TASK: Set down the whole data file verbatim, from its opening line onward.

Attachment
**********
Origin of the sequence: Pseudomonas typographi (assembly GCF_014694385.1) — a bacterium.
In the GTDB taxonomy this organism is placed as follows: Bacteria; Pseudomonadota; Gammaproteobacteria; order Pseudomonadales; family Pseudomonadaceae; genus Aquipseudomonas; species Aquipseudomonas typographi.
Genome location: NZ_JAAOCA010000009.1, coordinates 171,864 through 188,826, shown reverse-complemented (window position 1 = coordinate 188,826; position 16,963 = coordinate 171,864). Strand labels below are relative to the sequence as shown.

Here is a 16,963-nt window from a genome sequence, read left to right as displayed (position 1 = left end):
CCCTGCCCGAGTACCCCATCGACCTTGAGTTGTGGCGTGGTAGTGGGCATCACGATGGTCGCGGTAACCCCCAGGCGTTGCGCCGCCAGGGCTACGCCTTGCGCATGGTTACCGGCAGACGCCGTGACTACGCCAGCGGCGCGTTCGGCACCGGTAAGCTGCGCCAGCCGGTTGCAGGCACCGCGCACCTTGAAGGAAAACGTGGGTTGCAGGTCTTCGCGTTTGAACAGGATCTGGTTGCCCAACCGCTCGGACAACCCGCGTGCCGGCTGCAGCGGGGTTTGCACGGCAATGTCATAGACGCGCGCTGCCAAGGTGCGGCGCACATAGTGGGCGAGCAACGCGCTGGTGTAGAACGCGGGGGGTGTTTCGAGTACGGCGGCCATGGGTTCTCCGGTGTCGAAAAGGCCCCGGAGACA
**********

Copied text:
Origin of the sequence: Pseudomonas typographi (assembly GCF_014694385.1) — a bacterium.
In the GTDB taxonomy this organism is placed as follows: Bacteria; Pseudomonadota; Gammaproteobacteria; order Pseudomonadales; family Pseudomonadaceae; genus Aquipseudomonas; species Aquipseudomonas typographi.
Genome location: NZ_JAAOCA010000009.1, coordinates 171,864 through 188,826, shown reverse-complemented (window position 1 = coordinate 188,826; position 16,963 = coordinate 171,864). Strand labels below are relative to the sequence as shown.

Here is a 16,963-nt window from a genome sequence, read left to right as displayed (position 1 = left end):
CCCTGCCCGAGTACCCCATCGACCTTGAGTTGTGGCGTGGTAGTGGGCATCACGATGGTCGCGGTAACCCCCAGGCGTTGCGCCGCCAGGGCTACGCCTTGCGCATGGTTACCGGCAGACGCCGTGACTACGCCAGCGGCGCGTTCGGCACCGGTAAGCTGCGCCAGCCGGTTGCAGGCACCGCGCACCTTGAAGGAAAACGTGGGTTGCAGGTCTTCGCGTTTGAACAGGATCTGGTTGCCCAACCGCTCGGACAACCCGCGTGCCGGCTGCAGCGGGGTTTGCACGGCAATGTCATAGACGCGCGCTGCCAAGGTGCGGCGCACATAGTGGGCGAGCAACGCGCTGGTGTAGAACGCGGGGGGTGTTTCGAGTACGGCGGCCATGGGTTCTCCGGTGTCGAAAAGGCCCCGGAGACA